Myths, symbols & folklore
The language of flowers, part two: "Especially in the early 19th century, it was not unusual to express difficult messages by means of flower arrangements. A playful flower-symbology had first emerged toward the end of the 18th century, and it was revived a century later. In 1899 G.W. Gessmann wrote that he hoped his guide to this Blumensprache would 'remind especially our gracious ladies of this most sensible custom.' "
Centaury: "It is bitter like the truth once told, but just as healing"
Cherry blossom: "My blush at your arrival may reveal to you the quiet fondness that I have for you"
Chive blossom: "I shall follow your sincere good advice"
Clover (four-leaf): "Fortune smiles upon me only when I can share it with you"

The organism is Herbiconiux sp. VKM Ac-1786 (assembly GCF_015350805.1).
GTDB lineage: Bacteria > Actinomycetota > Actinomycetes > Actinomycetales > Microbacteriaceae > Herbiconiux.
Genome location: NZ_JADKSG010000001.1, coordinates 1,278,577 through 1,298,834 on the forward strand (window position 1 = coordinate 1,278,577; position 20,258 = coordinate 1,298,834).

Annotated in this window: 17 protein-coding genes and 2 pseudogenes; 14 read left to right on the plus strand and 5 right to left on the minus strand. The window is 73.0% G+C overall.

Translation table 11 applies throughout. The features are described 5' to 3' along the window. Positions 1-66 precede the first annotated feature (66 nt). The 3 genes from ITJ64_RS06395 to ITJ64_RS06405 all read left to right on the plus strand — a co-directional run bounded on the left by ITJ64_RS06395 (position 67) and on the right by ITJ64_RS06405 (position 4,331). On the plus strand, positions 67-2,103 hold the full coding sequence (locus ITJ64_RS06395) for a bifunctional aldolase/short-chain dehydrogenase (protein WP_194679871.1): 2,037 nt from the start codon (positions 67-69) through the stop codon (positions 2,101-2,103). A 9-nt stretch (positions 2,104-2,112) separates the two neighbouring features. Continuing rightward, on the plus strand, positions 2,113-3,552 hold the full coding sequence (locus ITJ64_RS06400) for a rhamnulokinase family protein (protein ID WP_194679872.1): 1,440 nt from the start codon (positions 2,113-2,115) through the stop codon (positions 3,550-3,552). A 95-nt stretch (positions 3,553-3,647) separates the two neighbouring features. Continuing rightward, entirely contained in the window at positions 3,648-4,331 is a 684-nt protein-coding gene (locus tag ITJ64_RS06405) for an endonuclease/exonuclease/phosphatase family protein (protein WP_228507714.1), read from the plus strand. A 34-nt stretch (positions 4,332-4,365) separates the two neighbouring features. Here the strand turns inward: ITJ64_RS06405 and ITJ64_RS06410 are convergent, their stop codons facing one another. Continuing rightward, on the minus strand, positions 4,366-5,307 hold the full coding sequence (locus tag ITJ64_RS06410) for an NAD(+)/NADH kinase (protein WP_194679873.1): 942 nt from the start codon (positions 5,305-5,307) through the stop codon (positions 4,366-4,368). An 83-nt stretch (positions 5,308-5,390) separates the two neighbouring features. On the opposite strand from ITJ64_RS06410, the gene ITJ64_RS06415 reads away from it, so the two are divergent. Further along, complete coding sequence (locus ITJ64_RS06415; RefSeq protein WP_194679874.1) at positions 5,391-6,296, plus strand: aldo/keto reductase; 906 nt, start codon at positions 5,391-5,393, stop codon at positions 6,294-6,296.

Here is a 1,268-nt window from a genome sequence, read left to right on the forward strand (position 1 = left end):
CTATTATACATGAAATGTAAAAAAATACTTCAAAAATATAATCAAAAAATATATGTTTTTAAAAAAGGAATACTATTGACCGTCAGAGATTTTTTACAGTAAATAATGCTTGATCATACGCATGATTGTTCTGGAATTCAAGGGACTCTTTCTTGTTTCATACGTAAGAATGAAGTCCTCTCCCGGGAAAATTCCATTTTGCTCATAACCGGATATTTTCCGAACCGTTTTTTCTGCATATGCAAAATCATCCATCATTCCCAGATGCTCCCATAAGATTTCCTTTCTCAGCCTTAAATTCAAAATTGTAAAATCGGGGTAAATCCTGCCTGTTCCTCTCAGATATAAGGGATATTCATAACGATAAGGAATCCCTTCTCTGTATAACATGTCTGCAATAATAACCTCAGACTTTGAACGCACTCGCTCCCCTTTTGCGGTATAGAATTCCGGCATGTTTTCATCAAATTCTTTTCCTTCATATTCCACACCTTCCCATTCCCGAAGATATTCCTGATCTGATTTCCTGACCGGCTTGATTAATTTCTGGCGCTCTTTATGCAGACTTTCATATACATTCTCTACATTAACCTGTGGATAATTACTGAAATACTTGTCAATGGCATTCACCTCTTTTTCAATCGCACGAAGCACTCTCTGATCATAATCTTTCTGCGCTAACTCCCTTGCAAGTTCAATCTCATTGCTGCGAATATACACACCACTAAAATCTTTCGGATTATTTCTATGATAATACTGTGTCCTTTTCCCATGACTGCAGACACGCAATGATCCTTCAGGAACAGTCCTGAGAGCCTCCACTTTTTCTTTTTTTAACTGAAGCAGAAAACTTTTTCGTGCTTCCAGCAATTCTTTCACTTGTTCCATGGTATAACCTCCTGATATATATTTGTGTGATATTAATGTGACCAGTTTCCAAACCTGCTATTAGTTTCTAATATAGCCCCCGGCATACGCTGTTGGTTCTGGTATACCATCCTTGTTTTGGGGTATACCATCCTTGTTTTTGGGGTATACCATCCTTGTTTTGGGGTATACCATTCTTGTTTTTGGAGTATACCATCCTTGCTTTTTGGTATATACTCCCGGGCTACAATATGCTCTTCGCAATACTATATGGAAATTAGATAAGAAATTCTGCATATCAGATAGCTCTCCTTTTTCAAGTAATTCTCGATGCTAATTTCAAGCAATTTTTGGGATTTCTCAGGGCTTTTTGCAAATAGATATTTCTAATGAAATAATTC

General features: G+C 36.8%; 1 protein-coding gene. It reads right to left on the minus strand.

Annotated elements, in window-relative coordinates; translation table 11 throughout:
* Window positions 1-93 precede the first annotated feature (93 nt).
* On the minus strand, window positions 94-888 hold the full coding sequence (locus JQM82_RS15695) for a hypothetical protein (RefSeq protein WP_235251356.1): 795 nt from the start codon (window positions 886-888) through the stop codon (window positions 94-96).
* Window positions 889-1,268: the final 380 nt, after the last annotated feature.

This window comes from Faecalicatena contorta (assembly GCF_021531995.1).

Corncockle: "I live for you alone"
Cotton blossom: "The blossoms of our union are yet tender; thus do I tend them with careful love"
Cowslip: "The key to my heaven lies in your angelic heart"
Cuckoopint: "Though life assail you, despair not! The knowledge that you are good and pure will exalt you."
Cyclamen: "With purest inclination I respect you above all else."
Dahlia: My heart is eternally with you; the heart is a thing of the homeland, not of the body."